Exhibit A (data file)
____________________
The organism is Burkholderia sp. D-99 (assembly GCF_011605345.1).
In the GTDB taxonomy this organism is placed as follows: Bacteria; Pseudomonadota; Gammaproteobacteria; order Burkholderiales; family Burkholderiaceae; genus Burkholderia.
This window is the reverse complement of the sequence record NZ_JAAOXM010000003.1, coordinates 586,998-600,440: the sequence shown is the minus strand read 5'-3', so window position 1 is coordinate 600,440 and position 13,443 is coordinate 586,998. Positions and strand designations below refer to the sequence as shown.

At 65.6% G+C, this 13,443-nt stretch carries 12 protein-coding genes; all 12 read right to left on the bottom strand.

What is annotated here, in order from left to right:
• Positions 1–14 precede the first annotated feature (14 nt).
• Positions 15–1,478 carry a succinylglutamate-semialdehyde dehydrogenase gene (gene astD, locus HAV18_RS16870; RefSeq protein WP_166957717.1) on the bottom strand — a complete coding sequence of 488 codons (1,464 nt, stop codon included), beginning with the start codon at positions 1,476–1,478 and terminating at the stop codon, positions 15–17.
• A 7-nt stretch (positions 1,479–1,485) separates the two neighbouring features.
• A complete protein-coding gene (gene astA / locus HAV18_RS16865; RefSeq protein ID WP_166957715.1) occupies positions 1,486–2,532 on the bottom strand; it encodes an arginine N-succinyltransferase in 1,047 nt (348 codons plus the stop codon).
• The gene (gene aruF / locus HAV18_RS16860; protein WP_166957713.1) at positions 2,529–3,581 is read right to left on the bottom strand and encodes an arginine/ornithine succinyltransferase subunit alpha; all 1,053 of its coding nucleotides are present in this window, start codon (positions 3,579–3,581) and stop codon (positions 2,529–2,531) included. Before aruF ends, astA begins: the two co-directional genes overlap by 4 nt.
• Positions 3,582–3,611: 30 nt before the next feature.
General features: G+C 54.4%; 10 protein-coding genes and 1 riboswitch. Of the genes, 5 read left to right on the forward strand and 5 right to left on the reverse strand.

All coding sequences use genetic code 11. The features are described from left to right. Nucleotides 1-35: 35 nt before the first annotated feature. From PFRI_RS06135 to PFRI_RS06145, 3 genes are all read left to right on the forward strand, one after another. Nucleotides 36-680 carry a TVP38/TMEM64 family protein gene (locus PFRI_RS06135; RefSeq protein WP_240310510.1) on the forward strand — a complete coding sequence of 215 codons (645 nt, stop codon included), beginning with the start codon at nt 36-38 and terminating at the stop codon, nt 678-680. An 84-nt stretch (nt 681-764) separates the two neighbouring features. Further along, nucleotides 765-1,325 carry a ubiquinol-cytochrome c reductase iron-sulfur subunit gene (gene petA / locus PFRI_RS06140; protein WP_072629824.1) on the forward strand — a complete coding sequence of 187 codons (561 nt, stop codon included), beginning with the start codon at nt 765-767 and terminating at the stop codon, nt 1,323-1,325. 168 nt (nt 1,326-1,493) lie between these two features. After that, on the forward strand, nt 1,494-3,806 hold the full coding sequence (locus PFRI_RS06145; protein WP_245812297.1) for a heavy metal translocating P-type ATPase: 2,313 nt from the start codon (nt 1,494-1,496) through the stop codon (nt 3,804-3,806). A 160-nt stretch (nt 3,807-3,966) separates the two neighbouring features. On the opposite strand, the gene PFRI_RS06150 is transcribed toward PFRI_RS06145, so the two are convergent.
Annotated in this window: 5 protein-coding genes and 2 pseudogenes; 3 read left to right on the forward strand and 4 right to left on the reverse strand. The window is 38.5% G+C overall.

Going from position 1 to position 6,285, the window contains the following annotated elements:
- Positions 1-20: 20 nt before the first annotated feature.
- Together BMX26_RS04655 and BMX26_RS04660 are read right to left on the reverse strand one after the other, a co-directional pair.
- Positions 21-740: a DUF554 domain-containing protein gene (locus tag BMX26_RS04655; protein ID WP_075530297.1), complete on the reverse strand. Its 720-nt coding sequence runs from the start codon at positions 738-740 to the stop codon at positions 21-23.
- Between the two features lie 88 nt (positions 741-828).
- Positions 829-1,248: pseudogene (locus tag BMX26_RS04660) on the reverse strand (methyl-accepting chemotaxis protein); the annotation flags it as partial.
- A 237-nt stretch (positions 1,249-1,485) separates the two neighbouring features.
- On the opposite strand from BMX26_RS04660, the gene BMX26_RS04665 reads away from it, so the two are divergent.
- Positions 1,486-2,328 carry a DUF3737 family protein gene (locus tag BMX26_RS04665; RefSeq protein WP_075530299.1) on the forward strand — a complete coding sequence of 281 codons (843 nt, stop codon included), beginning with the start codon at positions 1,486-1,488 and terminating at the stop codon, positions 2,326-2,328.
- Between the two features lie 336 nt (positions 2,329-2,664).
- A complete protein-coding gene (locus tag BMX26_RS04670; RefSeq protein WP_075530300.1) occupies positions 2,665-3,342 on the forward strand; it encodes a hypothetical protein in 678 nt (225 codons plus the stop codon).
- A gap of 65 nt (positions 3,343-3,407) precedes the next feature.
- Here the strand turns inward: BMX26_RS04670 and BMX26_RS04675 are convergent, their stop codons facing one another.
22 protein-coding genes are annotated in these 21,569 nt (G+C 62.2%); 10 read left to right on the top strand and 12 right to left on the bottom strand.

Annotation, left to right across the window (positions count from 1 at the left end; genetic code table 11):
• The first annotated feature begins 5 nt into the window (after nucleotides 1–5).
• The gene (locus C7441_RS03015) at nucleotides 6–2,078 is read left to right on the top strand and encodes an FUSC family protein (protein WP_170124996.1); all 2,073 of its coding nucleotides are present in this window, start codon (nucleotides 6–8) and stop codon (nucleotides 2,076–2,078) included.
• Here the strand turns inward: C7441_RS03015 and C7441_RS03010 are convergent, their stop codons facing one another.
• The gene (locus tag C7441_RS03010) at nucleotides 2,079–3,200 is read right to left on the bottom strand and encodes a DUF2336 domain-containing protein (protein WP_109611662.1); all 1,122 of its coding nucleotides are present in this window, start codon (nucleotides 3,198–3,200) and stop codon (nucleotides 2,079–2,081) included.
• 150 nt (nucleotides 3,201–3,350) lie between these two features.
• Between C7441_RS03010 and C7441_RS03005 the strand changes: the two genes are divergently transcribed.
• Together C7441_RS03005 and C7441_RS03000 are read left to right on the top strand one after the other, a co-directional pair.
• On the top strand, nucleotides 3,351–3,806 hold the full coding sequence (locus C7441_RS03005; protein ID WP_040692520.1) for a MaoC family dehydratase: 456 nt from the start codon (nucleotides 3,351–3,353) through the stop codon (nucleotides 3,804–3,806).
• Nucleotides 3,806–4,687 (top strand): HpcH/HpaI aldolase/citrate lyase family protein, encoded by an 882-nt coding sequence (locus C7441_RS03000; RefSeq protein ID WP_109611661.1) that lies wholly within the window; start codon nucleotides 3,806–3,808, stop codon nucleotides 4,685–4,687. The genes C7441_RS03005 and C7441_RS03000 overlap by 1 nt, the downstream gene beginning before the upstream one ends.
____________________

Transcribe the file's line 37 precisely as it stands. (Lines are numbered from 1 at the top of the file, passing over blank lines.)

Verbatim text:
• On the top strand, nucleotides 3,351–3,806 hold the full coding sequence (locus C7441_RS03005; protein ID WP_040692520.1) for a MaoC family dehydratase: 456 nt from the start codon (nucleotides 3,351–3,353) through the stop codon (nucleotides 3,804–3,806).